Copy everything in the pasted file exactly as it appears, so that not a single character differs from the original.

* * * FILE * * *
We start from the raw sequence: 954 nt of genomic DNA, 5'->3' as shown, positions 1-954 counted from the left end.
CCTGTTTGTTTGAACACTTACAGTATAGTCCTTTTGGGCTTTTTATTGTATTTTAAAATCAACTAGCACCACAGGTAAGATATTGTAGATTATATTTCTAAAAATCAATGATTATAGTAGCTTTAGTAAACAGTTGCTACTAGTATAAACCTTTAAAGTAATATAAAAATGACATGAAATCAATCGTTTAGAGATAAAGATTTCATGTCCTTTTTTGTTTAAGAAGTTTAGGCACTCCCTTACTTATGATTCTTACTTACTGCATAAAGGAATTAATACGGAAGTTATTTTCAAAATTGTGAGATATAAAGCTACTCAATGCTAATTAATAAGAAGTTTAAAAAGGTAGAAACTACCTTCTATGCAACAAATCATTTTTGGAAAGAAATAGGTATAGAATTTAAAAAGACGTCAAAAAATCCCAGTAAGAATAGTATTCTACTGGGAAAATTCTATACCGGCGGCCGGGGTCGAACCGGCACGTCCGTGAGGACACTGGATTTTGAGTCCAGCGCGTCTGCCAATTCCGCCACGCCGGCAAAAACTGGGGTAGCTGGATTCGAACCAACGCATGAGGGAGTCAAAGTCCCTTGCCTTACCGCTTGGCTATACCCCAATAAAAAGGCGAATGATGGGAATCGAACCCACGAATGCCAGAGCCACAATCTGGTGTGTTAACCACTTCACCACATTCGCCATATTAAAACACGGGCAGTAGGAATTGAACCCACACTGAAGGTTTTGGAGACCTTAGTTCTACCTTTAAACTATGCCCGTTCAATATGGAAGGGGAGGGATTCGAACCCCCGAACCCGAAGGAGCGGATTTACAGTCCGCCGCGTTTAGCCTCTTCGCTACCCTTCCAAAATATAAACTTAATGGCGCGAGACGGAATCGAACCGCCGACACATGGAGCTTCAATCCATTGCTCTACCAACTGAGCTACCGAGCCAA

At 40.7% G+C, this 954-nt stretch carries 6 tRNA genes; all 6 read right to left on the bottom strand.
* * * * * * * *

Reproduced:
We start from the raw sequence: 954 nt of genomic DNA, 5'->3' as shown, positions 1-954 counted from the left end.
CCTGTTTGTTTGAACACTTACAGTATAGTCCTTTTGGGCTTTTTATTGTATTTTAAAATCAACTAGCACCACAGGTAAGATATTGTAGATTATATTTCTAAAAATCAATGATTATAGTAGCTTTAGTAAACAGTTGCTACTAGTATAAACCTTTAAAGTAATATAAAAATGACATGAAATCAATCGTTTAGAGATAAAGATTTCATGTCCTTTTTTGTTTAAGAAGTTTAGGCACTCCCTTACTTATGATTCTTACTTACTGCATAAAGGAATTAATACGGAAGTTATTTTCAAAATTGTGAGATATAAAGCTACTCAATGCTAATTAATAAGAAGTTTAAAAAGGTAGAAACTACCTTCTATGCAACAAATCATTTTTGGAAAGAAATAGGTATAGAATTTAAAAAGACGTCAAAAAATCCCAGTAAGAATAGTATTCTACTGGGAAAATTCTATACCGGCGGCCGGGGTCGAACCGGCACGTCCGTGAGGACACTGGATTTTGAGTCCAGCGCGTCTGCCAATTCCGCCACGCCGGCAAAAACTGGGGTAGCTGGATTCGAACCAACGCATGAGGGAGTCAAAGTCCCTTGCCTTACCGCTTGGCTATACCCCAATAAAAAGGCGAATGATGGGAATCGAACCCACGAATGCCAGAGCCACAATCTGGTGTGTTAACCACTTCACCACATTCGCCATATTAAAACACGGGCAGTAGGAATTGAACCCACACTGAAGGTTTTGGAGACCTTAGTTCTACCTTTAAACTATGCCCGTTCAATATGGAAGGGGAGGGATTCGAACCCCCGAACCCGAAGGAGCGGATTTACAGTCCGCCGCGTTTAGCCTCTTCGCTACCCTTCCAAAATATAAACTTAATGGCGCGAGACGGAATCGAACCGCCGACACATGGAGCTTCAATCCATTGCTCTACCAACTGAGCTACCGAGCCAA

At 40.7% G+C, this 954-nt stretch carries 6 tRNA genes; all 6 read right to left on the bottom strand.